Of course we have always been clear that we accept in principle the need for there to be UK-wide frameworks on some matters. We have been working constructively with the UK and Wales to investigate those issues and explore how such frameworks would work. The key priority for us is, however, to ensure that these are always in Scotland's interests, as this Chamber would expect.
Accordingly what is covered by any UK frameworks, how they are governed and any consequent changes to the devolution settlement must only be made with the agreement of this Scottish Parliament.
It is simply not acceptable for Westminster to unilaterally re-write the devolution settlement and impose UK-wide frameworks in devolved areas without our consent.
That is why we, and the Welsh Government, have been working so hard to ensure the EU Withdrawal bill both protects devolution and does the job it is supposed to do.
Of course, Presiding Officer, opposition to the EU Withdrawal Bill, as currently drafted, extends far beyond both the Scottish and Welsh Governments.
This Parliament's Finance and Constitution Committee concluded unanimously that clause 11, which constrains devolved powers, was "incompatible with the devolution settlement" and – importantly – that clause 11 was not "necessary to enable the agreement of common frameworks".
In the House of Lords, the former head of the UK civil service called the treatment of Scotland, Wales and Northern Ireland in the Bill "indefensible".
Lord Hope, former deputy President of the Supreme Court and the convener of the cross-bench peers, even described the Bill's approach to devolution as having "a touch of Cromwell" about it. He has also re-tabled the joint Scottish and Welsh Government amendments for consideration during the Lords stages of the Bill.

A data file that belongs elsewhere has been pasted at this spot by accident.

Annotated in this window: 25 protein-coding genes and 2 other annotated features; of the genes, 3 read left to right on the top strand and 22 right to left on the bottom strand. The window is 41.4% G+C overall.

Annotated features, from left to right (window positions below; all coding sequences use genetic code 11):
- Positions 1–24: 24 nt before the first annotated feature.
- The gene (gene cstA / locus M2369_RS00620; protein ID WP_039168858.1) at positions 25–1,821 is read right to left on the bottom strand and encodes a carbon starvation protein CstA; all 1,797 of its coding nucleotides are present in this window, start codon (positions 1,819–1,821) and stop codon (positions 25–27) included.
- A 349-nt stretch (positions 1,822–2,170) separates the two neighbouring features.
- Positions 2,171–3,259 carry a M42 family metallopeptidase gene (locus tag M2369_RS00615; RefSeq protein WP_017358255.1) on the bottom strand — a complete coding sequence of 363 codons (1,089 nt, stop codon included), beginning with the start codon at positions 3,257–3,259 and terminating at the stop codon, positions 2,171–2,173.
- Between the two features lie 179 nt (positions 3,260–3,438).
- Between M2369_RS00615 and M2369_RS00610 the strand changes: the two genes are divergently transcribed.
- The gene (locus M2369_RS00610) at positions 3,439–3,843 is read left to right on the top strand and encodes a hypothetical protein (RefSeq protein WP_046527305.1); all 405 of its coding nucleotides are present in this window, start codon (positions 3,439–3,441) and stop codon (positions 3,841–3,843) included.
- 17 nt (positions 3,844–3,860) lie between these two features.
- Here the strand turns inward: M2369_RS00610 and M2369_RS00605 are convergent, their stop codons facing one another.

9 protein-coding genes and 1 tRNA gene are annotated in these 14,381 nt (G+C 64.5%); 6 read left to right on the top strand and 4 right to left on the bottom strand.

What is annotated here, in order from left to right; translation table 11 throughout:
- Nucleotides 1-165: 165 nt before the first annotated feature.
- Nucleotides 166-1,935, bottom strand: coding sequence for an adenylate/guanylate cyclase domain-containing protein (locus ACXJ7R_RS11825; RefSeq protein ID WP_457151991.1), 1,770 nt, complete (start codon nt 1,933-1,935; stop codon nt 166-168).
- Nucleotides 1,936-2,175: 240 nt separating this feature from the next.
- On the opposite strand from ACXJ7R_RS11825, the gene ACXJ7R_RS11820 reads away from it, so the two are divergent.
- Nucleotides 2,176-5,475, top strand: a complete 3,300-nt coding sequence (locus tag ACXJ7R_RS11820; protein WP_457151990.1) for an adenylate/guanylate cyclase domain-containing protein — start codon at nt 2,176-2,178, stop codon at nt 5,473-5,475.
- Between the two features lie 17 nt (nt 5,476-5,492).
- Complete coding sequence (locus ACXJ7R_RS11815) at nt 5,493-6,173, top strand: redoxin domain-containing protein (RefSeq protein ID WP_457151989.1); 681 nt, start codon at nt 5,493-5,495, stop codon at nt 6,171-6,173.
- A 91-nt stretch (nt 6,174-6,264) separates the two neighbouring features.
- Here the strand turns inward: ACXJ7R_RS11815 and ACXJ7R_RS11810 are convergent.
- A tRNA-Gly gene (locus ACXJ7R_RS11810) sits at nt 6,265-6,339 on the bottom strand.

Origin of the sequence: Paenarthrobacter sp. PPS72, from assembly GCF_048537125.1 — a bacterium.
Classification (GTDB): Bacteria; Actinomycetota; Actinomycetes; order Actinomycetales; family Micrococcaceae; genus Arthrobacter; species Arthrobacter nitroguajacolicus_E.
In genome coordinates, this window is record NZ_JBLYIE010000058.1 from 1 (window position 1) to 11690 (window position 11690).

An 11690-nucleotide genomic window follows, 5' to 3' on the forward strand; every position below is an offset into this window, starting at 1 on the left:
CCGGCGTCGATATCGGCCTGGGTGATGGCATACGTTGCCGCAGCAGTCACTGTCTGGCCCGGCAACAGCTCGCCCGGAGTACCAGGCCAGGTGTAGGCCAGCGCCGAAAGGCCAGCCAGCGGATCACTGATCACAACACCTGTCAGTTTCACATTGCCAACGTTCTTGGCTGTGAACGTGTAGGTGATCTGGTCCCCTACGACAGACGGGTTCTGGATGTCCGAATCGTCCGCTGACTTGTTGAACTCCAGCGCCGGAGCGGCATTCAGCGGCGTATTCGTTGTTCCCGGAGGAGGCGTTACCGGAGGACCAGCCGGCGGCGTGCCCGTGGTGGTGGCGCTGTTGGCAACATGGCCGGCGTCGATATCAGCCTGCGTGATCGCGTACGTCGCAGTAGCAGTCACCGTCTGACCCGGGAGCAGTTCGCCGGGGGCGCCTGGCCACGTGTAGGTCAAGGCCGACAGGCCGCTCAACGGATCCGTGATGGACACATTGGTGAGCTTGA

And the Scottish Parliament's first Presiding Officer, Lord Steel, described how the Bill threatened Scotland's "stable and sensible form of government".
Faced with such an array of views from all parties, the UK Government, to an extent, has now accepted that the Bill must change.
Regrettably despite its promise it failed to bring forward an amendment in the House of Commons, but last week it finally put a proposal on the table.
However, this new amendment to the bill would still allow the UK government to restrict the Scottish Parliament's powers unilaterally, through an order made in the UK Parliament, without requiring the consent of either the Scottish Parliament or Government.
Under the latest proposition – set out publicly by David Lidington yesterday – the UK Government would decide whether the Scottish Parliament's powers in, relation to any area currently covered by EU law, should be constrained or not.
As a result this new proposal remains unacceptable to both the Scottish and Welsh Governments.
UK ministers insist we have nothing to worry about because they will "consult" the devolved administrations before deciding whether to constrain the powers of this Parliament.
Presiding Officer, the track record of consultation here is not encouraging. The UK Government has failed to meet similar commitments to Scotland in relation to the whole Brexit process.
And it is impossible to take seriously the UK Government's argument that they need to constrain the powers of this Parliament for economic reasons.
It is frankly risible for UK ministers, pursuing an economically disastrous hard Brexit, to say they must reserve the right to impose UK-wide frameworks in devolved areas for reasons of economic stability.
Despite all this, Presiding Officer, there remains a basis on which to reach agreement and the Scottish Government remains committed to that objective.